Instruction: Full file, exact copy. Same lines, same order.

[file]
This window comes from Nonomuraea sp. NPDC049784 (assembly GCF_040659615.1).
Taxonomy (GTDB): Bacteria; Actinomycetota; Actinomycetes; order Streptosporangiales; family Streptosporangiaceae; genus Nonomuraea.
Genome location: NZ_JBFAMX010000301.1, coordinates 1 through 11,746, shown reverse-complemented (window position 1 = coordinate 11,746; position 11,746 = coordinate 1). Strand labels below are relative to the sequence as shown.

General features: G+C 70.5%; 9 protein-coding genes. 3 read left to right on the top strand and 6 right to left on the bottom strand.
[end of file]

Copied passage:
This window comes from Nonomuraea sp. NPDC049784 (assembly GCF_040659615.1).
Taxonomy (GTDB): Bacteria; Actinomycetota; Actinomycetes; order Streptosporangiales; family Streptosporangiaceae; genus Nonomuraea.
Genome location: NZ_JBFAMX010000301.1, coordinates 1 through 11,746, shown reverse-complemented (window position 1 = coordinate 11,746; position 11,746 = coordinate 1). Strand labels below are relative to the sequence as shown.

General features: G+C 70.5%; 9 protein-coding genes. 3 read left to right on the top strand and 6 right to left on the bottom strand.